Henry Rollins – Charmingly Obstinate

The force of nature that is named Henry Rollins graces the Edinburgh Fringe once again, bringing with him another hour of profound advice and big laughs. The former frontman of Black Flag is a man you’ll want to see talk, whether you are a punk or not.

You get the feeling he’s only said half of what's on his mind and you’ll be clamouring to hear more.

Rollins takes to the stage and scarcely moves from the spot, rooted to the ground like an angry tree. For a lot of performers this would look unnatural and would be off putting but even in his 50s Rollins raw physicality coupled with a natural amability makes him an engaging stage presence.

He has lead a fascinating live and he’s happy to share. Usually people discussing how great their lives are is a quick way to bore the audience. But his enthusiasm for subjects is infectious and everything is told with the right amount of humility.

During the running time a number of topics are covered, including his meeting with David Bowie, America, his love of music, and Mark Twain. He’s got an amazing insight and the show is littered with philosophical lines that most artists would hang entire shows on.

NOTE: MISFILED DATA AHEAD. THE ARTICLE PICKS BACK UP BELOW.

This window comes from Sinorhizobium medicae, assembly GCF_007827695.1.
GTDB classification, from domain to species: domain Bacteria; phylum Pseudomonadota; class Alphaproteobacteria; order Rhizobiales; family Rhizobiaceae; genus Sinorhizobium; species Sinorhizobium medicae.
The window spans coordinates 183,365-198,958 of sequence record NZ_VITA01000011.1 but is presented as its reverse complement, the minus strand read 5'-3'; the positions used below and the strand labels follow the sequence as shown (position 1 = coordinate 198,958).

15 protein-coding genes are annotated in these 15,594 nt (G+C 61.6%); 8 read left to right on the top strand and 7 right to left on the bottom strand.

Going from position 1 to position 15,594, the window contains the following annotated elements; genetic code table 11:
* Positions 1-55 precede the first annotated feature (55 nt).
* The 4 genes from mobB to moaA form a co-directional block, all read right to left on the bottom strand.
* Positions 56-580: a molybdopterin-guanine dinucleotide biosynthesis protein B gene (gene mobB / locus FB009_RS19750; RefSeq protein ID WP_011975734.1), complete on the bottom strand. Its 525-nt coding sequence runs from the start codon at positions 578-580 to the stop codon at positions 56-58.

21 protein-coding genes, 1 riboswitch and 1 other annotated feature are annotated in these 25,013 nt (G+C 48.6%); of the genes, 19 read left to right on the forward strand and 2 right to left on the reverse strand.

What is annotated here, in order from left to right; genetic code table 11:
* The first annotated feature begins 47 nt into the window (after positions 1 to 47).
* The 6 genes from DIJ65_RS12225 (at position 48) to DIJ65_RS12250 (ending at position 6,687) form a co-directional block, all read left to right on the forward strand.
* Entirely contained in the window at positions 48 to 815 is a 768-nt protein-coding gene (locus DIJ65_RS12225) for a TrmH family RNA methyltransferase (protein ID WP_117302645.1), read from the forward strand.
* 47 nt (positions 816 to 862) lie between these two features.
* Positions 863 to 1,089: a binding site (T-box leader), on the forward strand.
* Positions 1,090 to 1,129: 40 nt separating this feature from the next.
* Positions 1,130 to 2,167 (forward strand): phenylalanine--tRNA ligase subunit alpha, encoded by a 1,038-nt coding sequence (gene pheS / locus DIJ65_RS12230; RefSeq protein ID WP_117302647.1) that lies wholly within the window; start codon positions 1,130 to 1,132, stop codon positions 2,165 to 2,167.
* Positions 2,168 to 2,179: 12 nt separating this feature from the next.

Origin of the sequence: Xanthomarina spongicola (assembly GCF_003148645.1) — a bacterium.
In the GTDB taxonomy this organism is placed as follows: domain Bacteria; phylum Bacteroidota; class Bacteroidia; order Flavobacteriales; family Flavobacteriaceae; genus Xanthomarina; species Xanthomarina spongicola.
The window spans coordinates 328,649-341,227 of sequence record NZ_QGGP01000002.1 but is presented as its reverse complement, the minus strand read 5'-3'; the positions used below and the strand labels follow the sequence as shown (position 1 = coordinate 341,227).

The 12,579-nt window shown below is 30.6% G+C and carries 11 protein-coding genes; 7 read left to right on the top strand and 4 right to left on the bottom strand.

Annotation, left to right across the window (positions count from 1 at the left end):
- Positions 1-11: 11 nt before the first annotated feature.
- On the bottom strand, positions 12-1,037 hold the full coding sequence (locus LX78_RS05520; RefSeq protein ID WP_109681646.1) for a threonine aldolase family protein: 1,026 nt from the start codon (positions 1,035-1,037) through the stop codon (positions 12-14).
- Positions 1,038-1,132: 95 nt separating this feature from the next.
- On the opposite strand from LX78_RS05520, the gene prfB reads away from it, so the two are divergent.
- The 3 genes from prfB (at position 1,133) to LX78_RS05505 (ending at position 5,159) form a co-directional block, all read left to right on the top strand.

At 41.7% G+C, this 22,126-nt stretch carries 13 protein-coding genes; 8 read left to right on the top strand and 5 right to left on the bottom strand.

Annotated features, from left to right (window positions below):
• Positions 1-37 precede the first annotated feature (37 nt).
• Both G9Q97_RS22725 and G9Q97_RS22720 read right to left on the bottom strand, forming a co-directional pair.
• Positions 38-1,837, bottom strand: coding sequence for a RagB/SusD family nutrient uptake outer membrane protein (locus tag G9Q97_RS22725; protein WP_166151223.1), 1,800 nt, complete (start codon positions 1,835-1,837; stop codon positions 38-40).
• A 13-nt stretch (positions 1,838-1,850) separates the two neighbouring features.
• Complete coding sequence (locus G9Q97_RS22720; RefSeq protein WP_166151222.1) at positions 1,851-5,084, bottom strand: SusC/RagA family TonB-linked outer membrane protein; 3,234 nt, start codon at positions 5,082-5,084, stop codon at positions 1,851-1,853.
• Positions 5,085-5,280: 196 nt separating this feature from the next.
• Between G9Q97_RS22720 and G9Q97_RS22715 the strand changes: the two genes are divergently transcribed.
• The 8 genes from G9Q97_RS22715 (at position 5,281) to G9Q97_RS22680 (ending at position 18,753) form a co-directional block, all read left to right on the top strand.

Getting older certainly isn’t starting to making him mellow. Maybe he’s not as brash has he has been in the past but sometimes it is crude humour that still tickles him. He states during the show that he doesn’t know how to write a good joke. Maybe he doesn't but there is plenty of good jokes in there and if it interested him, he could probably be quite an adept comedian.

The show is over an hour long but it certainly doesn’t feel like it. By the time he has left the stage, you get the feeling he’s only said half of what's on his mind and you’ll be clamouring to hear more.

Reviews by James W. Woe

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The Blurb

The legendary Black Flag frontman, author, Hollywood actor, Grammy Award winner and passionate stream of social consciousness raconteur. Hard-hitting, side-splitting, always in your face, Rollins is an unmissable live powerhouse.

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